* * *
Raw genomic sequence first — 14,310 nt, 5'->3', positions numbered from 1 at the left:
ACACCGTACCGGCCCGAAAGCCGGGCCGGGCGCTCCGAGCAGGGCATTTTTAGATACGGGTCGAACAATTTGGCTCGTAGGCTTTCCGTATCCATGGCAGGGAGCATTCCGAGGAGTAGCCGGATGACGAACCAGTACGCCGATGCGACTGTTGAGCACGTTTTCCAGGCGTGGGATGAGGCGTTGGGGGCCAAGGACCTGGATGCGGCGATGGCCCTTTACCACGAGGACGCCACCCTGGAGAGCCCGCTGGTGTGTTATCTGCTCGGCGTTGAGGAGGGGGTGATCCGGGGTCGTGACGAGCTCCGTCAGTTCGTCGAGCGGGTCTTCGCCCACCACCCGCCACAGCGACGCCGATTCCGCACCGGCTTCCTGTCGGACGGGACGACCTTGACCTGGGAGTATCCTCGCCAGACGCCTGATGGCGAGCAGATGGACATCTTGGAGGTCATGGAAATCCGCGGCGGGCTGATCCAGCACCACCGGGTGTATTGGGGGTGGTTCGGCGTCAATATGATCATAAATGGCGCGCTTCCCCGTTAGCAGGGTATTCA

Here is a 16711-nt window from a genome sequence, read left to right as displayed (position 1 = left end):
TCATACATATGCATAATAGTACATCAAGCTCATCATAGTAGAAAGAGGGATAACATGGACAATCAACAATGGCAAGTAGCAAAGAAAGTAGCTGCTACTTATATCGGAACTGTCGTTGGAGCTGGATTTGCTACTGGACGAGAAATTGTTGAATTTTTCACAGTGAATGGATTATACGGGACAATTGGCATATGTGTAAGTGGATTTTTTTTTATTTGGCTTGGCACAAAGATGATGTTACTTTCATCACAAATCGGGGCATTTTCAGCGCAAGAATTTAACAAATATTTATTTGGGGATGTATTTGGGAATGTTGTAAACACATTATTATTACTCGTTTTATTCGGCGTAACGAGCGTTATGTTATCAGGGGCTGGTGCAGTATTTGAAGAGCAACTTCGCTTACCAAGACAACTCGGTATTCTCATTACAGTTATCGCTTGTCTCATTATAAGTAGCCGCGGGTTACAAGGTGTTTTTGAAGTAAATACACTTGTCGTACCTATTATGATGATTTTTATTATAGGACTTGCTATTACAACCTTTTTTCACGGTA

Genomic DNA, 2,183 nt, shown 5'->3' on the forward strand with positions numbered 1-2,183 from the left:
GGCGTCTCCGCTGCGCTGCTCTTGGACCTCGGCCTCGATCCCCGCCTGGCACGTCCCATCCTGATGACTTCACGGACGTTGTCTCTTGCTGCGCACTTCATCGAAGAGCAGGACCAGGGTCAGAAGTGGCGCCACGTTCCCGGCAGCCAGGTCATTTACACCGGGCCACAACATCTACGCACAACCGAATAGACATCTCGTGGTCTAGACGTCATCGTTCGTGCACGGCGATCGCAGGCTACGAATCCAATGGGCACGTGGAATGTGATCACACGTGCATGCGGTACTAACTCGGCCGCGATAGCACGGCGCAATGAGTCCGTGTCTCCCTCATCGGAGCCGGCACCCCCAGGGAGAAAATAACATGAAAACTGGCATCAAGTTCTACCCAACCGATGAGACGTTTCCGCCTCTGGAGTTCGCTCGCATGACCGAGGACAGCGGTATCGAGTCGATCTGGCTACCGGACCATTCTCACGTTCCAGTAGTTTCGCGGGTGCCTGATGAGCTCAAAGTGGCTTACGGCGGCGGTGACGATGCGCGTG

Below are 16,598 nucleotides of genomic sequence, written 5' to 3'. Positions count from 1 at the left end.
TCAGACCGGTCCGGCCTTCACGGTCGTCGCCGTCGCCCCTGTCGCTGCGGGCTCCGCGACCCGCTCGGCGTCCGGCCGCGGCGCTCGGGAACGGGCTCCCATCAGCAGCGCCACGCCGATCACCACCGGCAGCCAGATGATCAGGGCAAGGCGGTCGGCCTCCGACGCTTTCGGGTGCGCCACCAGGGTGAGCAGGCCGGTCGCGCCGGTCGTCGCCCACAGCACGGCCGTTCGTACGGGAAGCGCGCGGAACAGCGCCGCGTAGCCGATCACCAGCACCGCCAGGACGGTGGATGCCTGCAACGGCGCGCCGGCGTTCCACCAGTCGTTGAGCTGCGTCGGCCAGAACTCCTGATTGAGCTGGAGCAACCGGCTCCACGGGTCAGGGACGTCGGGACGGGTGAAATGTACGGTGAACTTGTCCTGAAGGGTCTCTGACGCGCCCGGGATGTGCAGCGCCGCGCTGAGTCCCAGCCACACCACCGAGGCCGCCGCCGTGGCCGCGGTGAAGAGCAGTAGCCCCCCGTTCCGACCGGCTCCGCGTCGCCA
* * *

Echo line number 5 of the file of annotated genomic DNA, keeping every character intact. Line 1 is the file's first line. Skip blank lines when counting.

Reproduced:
Genomic DNA, 2,183 nt, shown 5'->3' on the forward strand with positions numbered 1-2,183 from the left: